Predictors of freedom from disease activity in natalizumab treated-patients with multiple sclerosis

J Neurol Sci. 2012 Dec 15;323(1-2):104-12. doi: 10.1016/j.jns.2012.08.027. Epub 2012 Sep 21.


Purpose: To identify baseline predictors of the response to natalizumab in patients with relapsing-remitting multiple sclerosis (RRMS).

Methods: We prospectively collected clinical and magnetic resonance imaging (MRI) data of RRMS patients treated with natalizumab and followed-up for 24 months. They were categorized according to different outcomes of response to natalizumab: (i) "full" responders, i.e. those having no relapses, no sustained disability worsening on Expanded Disability Status Scale (EDSS), and no MRI activity; (ii) "partial" responders, i.e. those having MRI activity, but not relapses and/or EDSS worsening; and (iii) "poor" responder, i.e. those experiencing relapses and/or EDSS worsening.

Results: We analysed data of 210 RR-MS patients (147 F, 63 M); at the end of the 24-month study period, 120 (57.1%), 36 (17.1%), and 54 (25.8%) patients were defined as "full", "partial" or "poor" responders, respectively. Thirty-two (89%) patients classified as "partial" responders experienced MRI activity at the 6-month scan; the majority of them had >2 contrast-enhancing lesions at baseline MRI scan or >2 relapses in the year prior to starting therapy. A "full" response to natalizumab was found more likely in patients with ≤ 2 relapses in the year prior to treatment start (OR=3.68; p=0.002), and in those with an EDSS score ≤ 2.5 at baseline (OR=3.60; p<0.001). Accordingly, patients with >2 relapses in the year prior to treatment start, or those with an EDSS score ≥ 3.0 at baseline were more likely to be classified as "poor responders". These figures were replicated even after excluding 20 patients who developed anti-natalizumab antibodies.

Conclusion: Our results suggest that natalizumab may lead to a complete remission of MS if started in patients with less aggressive disease (i.e. few relapses and mild disability), thus suggesting its possible role as first switching option, or even first-line therapy, at least in JCV-negative patients. We also support the recommendation against an immediate discontinuation of despite the occurrence of MRI activity in the first few months of treatment, since the freedom from clinical disease activity could be still achieved.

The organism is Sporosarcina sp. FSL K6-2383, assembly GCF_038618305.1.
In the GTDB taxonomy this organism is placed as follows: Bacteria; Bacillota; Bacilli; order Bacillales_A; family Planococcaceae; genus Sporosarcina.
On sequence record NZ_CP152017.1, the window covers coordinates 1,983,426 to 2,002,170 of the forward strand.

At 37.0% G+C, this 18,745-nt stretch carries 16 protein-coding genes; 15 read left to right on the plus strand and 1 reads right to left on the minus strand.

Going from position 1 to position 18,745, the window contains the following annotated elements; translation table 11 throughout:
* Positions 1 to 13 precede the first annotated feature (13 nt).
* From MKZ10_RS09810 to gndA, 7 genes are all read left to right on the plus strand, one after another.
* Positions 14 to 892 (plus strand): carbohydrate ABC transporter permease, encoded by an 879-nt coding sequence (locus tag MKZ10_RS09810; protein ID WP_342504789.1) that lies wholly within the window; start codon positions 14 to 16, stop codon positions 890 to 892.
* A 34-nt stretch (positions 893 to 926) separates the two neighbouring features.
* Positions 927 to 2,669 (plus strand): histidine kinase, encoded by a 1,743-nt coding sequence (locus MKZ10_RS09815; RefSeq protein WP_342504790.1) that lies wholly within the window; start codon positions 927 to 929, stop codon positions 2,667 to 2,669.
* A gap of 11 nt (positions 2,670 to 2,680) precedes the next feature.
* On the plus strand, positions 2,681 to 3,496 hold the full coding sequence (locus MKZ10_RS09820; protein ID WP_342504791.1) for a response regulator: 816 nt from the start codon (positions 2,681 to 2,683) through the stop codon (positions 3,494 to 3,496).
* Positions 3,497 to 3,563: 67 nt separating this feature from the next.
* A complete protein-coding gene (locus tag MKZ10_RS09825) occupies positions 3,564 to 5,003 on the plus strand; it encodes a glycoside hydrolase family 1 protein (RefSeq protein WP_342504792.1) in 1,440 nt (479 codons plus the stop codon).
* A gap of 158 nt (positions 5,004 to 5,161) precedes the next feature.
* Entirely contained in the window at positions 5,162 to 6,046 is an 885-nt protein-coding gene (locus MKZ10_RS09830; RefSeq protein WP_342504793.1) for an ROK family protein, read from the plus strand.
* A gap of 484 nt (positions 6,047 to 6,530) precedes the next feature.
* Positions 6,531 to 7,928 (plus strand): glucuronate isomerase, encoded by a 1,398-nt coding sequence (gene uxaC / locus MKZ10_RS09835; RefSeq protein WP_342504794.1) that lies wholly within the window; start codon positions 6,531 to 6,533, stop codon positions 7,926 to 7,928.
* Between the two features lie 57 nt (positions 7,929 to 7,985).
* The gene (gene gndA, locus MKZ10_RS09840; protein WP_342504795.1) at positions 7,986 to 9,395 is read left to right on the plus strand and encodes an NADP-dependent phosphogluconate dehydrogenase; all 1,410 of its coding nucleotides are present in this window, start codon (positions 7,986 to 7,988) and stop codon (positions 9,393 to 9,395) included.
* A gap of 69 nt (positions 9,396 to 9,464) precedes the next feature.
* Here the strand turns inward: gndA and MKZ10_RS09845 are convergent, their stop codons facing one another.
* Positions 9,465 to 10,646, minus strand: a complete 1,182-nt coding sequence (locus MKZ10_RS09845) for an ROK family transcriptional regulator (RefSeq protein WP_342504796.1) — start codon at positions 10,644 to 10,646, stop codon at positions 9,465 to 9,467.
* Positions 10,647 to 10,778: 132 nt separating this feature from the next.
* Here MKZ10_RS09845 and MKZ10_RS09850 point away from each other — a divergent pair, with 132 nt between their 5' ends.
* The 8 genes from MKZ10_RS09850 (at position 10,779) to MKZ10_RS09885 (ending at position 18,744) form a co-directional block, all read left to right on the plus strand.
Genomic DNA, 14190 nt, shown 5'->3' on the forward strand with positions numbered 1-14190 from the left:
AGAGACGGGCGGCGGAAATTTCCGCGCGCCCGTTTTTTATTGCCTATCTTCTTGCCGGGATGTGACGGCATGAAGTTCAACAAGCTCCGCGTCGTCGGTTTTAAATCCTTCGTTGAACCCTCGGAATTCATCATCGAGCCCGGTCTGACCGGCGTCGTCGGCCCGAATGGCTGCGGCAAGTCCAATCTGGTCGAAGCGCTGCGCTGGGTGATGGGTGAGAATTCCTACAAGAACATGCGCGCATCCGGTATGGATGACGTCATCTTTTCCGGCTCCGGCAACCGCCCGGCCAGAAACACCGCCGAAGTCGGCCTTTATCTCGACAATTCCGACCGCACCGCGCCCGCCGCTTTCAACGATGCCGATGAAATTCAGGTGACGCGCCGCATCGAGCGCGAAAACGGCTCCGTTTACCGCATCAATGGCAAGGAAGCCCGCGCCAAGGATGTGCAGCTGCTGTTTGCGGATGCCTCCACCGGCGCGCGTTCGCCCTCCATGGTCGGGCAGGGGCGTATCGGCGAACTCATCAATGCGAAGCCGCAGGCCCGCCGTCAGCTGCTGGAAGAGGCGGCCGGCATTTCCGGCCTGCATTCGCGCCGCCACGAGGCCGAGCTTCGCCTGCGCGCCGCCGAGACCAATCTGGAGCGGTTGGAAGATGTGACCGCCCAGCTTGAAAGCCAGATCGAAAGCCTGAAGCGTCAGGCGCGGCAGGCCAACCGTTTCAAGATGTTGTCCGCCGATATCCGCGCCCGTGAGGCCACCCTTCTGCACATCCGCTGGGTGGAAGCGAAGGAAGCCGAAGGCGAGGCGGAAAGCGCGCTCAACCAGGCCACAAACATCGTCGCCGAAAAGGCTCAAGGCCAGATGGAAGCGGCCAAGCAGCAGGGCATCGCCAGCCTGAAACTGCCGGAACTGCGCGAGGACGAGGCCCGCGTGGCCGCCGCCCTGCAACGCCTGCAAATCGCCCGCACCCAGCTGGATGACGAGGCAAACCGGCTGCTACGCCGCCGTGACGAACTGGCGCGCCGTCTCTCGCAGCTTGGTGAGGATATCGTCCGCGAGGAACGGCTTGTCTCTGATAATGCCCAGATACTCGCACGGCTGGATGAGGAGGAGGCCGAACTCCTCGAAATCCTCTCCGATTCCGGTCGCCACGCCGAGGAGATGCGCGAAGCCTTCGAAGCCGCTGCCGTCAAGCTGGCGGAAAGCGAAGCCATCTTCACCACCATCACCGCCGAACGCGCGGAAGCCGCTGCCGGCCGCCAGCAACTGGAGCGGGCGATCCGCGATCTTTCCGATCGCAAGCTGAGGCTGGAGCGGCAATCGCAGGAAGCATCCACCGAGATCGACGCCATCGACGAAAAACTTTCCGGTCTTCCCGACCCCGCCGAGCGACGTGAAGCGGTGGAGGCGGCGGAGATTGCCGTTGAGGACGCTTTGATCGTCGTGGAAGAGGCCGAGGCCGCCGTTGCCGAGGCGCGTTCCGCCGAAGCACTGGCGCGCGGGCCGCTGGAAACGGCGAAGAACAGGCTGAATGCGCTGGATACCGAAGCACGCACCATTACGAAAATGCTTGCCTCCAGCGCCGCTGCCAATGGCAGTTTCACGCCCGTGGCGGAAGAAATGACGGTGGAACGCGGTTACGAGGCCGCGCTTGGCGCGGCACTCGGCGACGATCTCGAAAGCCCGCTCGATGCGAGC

Publication types

  • Research Support, Non-U.S. Gov't

MeSH terms

  • Adolescent
  • Adult
  • Antibodies, Anti-Idiotypic / biosynthesis
  • Antibodies, Monoclonal, Humanized / immunology
  • Antibodies, Monoclonal, Humanized / pharmacology
  • Antibodies, Monoclonal, Humanized / therapeutic use*
  • Brain / pathology
  • Cell Migration Inhibition / drug effects
  • Disease-Free Survival
  • Drug Resistance / immunology
  • Female
  • Follow-Up Studies
  • Humans
  • Magnetic Resonance Imaging
  • Male
  • Middle Aged
  • Multiple Sclerosis, Relapsing-Remitting / drug therapy*
  • Multiple Sclerosis, Relapsing-Remitting / pathology
  • Natalizumab
  • Product Surveillance, Postmarketing
  • Prognosis
  • Prospective Studies
  • Remission Induction
  • Salvage Therapy
  • Severity of Illness Index
  • Transendothelial and Transepithelial Migration / drug effects
  • Treatment Outcome
  • Young Adult


  • Antibodies, Anti-Idiotypic
  • Antibodies, Monoclonal, Humanized
  • Natalizumab